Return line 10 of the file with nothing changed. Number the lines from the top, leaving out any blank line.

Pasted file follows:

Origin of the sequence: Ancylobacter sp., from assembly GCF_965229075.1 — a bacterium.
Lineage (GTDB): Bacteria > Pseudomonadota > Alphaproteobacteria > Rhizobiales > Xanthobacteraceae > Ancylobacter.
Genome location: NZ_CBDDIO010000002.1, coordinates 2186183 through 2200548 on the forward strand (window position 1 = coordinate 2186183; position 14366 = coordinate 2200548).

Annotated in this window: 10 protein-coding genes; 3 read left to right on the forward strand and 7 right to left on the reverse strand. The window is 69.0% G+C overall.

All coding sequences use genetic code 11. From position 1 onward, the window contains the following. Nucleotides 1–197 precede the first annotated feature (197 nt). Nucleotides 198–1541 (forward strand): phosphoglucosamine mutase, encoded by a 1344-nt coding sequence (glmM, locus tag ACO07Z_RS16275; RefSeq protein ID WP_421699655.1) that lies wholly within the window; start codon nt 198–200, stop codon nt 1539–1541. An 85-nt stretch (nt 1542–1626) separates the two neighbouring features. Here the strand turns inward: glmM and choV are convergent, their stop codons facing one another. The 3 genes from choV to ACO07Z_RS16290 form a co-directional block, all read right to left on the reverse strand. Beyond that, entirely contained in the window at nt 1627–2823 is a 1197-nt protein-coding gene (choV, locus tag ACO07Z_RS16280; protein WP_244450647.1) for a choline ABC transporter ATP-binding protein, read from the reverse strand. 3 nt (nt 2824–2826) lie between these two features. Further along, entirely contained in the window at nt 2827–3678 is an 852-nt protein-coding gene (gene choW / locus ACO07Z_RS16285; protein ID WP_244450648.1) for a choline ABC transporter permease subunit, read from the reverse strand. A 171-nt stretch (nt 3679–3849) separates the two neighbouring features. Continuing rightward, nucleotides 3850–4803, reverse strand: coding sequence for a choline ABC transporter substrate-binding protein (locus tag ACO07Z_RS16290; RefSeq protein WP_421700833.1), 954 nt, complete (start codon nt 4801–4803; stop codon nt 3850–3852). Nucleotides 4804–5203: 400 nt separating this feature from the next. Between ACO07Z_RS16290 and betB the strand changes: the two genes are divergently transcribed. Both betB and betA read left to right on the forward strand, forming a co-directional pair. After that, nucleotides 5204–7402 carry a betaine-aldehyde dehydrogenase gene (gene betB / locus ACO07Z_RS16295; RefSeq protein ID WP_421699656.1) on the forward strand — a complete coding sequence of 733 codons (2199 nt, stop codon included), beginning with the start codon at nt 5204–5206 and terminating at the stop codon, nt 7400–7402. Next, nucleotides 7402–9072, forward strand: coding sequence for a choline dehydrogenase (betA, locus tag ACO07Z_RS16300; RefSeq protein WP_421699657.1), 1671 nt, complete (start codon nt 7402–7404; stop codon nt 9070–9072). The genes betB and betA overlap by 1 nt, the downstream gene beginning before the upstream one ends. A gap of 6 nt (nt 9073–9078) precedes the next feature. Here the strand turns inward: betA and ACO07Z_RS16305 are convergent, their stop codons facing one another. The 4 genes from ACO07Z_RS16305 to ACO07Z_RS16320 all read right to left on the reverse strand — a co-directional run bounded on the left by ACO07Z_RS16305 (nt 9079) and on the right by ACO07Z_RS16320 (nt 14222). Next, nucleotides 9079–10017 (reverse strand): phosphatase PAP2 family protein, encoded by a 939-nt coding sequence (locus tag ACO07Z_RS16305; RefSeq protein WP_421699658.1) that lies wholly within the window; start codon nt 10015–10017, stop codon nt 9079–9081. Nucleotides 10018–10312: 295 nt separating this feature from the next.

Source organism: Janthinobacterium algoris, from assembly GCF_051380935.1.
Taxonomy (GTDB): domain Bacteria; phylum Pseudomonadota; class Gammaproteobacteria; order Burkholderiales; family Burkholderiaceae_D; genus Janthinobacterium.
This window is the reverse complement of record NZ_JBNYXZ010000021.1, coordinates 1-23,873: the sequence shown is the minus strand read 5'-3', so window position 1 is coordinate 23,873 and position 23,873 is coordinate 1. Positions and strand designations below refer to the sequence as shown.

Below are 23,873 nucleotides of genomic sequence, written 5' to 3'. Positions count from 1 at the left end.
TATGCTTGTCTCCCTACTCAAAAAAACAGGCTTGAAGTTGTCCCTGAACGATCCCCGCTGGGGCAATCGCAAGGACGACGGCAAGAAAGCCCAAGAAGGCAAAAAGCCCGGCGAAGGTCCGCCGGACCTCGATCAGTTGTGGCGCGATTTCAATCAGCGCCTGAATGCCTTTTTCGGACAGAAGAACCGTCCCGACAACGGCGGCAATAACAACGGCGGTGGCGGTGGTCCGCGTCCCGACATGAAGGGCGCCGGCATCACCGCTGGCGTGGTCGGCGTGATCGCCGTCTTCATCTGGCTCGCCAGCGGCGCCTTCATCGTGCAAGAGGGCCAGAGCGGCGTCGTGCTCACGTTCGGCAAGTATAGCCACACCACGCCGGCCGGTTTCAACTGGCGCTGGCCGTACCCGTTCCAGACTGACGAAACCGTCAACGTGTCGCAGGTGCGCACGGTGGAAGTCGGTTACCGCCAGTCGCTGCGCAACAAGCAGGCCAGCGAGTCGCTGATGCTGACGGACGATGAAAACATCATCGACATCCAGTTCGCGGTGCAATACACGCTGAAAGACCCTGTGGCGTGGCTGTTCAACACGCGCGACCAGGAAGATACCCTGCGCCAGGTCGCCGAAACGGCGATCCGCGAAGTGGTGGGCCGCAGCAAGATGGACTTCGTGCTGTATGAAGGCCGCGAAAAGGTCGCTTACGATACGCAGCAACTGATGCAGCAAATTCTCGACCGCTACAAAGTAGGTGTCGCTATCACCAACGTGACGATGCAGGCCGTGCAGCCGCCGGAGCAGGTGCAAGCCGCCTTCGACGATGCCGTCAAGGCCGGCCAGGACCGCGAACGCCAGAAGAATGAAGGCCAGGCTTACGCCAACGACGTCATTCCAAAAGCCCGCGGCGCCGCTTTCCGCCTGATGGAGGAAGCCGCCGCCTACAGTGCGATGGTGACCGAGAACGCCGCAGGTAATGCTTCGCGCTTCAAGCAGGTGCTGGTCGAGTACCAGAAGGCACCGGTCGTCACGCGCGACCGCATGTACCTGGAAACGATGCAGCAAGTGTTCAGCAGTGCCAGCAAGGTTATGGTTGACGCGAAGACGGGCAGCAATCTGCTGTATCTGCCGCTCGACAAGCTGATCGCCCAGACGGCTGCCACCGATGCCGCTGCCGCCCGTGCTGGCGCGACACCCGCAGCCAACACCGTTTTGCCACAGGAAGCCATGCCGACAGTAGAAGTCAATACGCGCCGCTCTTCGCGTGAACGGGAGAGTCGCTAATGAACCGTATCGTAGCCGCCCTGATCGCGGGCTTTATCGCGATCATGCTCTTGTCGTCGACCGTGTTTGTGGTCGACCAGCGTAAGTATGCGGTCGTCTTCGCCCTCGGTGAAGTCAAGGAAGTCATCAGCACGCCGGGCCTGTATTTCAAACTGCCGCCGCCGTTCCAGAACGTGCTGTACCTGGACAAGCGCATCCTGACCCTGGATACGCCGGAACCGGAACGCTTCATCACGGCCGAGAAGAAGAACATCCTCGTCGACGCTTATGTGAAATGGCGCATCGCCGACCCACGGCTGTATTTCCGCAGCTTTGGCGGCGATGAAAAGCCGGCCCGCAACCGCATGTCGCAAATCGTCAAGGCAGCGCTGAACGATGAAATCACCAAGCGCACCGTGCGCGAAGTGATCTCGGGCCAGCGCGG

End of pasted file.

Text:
TATGCTTGTCTCCCTACTCAAAAAAACAGGCTTGAAGTTGTCCCTGAACGATCCCCGCTGGGGCAATCGCAAGGACGACGGCAAGAAAGCCCAAGAAGGCAAAAAGCCCGGCGAAGGTCCGCCGGACCTCGATCAGTTGTGGCGCGATTTCAATCAGCGCCTGAATGCCTTTTTCGGACAGAAGAACCGTCCCGACAACGGCGGCAATAACAACGGCGGTGGCGGTGGTCCGCGTCCCGACATGAAGGGCGCCGGCATCACCGCTGGCGTGGTCGGCGTGATCGCCGTCTTCATCTGGCTCGCCAGCGGCGCCTTCATCGTGCAAGAGGGCCAGAGCGGCGTCGTGCTCACGTTCGGCAAGTATAGCCACACCACGCCGGCCGGTTTCAACTGGCGCTGGCCGTACCCGTTCCAGACTGACGAAACCGTCAACGTGTCGCAGGTGCGCACGGTGGAAGTCGGTTACCGCCAGTCGCTGCGCAACAAGCAGGCCAGCGAGTCGCTGATGCTGACGGACGATGAAAACATCATCGACATCCAGTTCGCGGTGCAATACACGCTGAAAGACCCTGTGGCGTGGCTGTTCAACACGCGCGACCAGGAAGATACCCTGCGCCAGGTCGCCGAAACGGCGATCCGCGAAGTGGTGGGCCGCAGCAAGATGGACTTCGTGCTGTATGAAGGCCGCGAAAAGGTCGCTTACGATACGCAGCAACTGATGCAGCAAATTCTCGACCGCTACAAAGTAGGTGTCGCTATCACCAACGTGACGATGCAGGCCGTGCAGCCGCCGGAGCAGGTGCAAGCCGCCTTCGACGATGCCGTCAAGGCCGGCCAGGACCGCGAACGCCAGAAGAATGAAGGCCAGGCTTACGCCAACGACGTCATTCCAAAAGCCCGCGGCGCCGCTTTCCGCCTGATGGAGGAAGCCGCCGCCTACAGTGCGATGGTGACCGAGAACGCCGCAGGTAATGCTTCGCGCTTCAAGCAGGTGCTGGTCGAGTACCAGAAGGCACCGGTCGTCACGCGCGACCGCATGTACCTGGAAACGATGCAGCAAGTGTTCAGCAGTGCCAGCAAGGTTATGGTTGACGCGAAGACGGGCAGCAATCTGCTGTATCTGCCGCTCGACAAGCTGATCGCCCAGACGGCTGCCACCGATGCCGCTGCCGCCCGTGCTGGCGCGACACCCGCAGCCAACACCGTTTTGCCACAGGAAGCCATGCCGACAGTAGAAGTCAATACGCGCCGCTCTTCGCGTGAACGGGAGAGTCGCTAATGAACCGTATCGTAGCCGCCCTGATCGCGGGCTTTATCGCGATCATGCTCTTGTCGTCGACCGTGTTTGTGGTCGACCAGCGTAAGTATGCGGTCGTCTTCGCCCTCGGTGAAGTCAAGGAAGTCATCAGCACGCCGGGCCTGTATTTCAAACTGCCGCCGCCGTTCCAGAACGTGCTGTACCTGGACAAGCGCATCCTGACCCTGGATACGCCGGAACCGGAACGCTTCATCACGGCCGAGAAGAAGAACATCCTCGTCGACGCTTATGTGAAATGGCGCATCGCCGACCCACGGCTGTATTTCCGCAGCTTTGGCGGCGATGAAAAGCCGGCCCGCAACCGCATGTCGCAAATCGTCAAGGCAGCGCTGAACGATGAAATCACCAAGCGCACCGTGCGCGAAGTGATCTCGGGCCAGCGCGG